A group of Fort Greene activists rallied on Wednesday afternoon to decry a recent rash of shootings in the neighborhood that wounded several area youngsters — including when a drive by gunman shot three kids, aged 16, 17, and 20.
“Our kids don’t need to be afraid to be out in the community,” said Zac Martin, a pastor at Recovery House of Worship on Schermerhorn Street, who had taught the youngest injured victim.
The shooter opened fire at the youths at around 1:35 am on Aug. 30 near Myrtle Avenue and Washington Park, hitting the two boys and a girl and sending them to the hospital for wounds in their legs, arms, and buttocks, according to police reports.
Martin, who attended the Sept. 2 rally near where the shooting took place, called for the community to reflect on the heinous incident, and pondered the toll of gun violence on his student’s life.
“Young man was in the neighborhood, just celebrating being a kid in the neighborhood, winds up getting shot — arm busted up from a gunshot,” said Martin.
The girl was scheduled the following day to play in an amateur basketball tournament meant to mark the opening of the newly refurbished neighborhood courts — which were funded in part by local basketball veteran Taj Gibson — but the shooting overshadowed the would-be joyous occasion, said one local activist.
“It was supposed to be a festive day for our community, and one of the young girls from our community was shot in the leg, and she was unable to play her game. She didn’t ask for that. She isn’t part of that life,” said Keith Davis of the anti-violence group Gangsta’s Making Astronomical Community Changes, which coordinated the afternoon demonstration.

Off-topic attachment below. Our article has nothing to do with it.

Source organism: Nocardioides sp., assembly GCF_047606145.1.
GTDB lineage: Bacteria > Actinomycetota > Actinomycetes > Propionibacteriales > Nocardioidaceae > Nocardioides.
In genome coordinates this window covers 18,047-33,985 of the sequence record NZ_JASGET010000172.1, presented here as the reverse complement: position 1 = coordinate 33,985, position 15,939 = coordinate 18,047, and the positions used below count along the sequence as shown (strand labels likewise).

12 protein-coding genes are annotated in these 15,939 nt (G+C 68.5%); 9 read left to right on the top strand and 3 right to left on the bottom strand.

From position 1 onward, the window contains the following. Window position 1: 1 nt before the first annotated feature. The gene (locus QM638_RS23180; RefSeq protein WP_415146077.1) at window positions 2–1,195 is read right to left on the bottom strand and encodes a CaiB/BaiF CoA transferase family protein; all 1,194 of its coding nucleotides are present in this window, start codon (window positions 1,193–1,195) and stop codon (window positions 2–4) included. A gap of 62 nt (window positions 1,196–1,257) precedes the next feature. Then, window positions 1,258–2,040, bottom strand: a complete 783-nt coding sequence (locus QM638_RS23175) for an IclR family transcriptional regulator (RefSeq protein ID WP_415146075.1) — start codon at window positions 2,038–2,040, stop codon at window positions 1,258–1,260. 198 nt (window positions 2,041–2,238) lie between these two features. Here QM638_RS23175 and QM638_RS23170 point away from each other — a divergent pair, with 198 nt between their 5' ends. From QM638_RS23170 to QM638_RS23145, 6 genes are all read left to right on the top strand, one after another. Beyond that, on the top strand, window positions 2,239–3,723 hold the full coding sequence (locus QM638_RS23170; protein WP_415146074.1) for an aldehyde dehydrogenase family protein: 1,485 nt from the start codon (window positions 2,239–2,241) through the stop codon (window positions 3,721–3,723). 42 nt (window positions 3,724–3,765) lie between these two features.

The organization, which is made up of previously-incarcerated people and former gang members, mediates conflicts for the city’s “Cure Violence” program to combat shootings on a local level.
The triple-shooting incident came just one day before another gunman shot a 26-year-old man in the head on nearby Park and Carlton avenues, leaving him in critical condition, according to police, who have not made arrests in either case.
The number of gun violence victims in the 88th Police Precinct, which encompasses Fort Greene, has more than doubled this year compared to last — with at least 16 victims in 2020, compared with just six in 2019, according to NYPD stats.
The trend holds true across the borough, where 572 people had been shot this year between January and August, compared to just 248 over the same timeframe last year.
Members of GMACC used the Wednesday rally to encourage parents and community members who were concerned about the community’s youth to send them to the organization, which can help steer them down a better path.
“If you can hear me and you need some resources and you know you got a troubled teen, he’s running in and out of your house, he ain’t listening, you know he ain’t up to no good, come holler at us. Let us have a talk with him,” said Star Robinson.
The activist said the COVID-19 pandemic was wreaking havoc on working class communities, leading to more violence across the board.
“There’s really no money flowing into the community, so when you have no money, there’s always going to be more violence, not just gun violence but violence in general,” he said.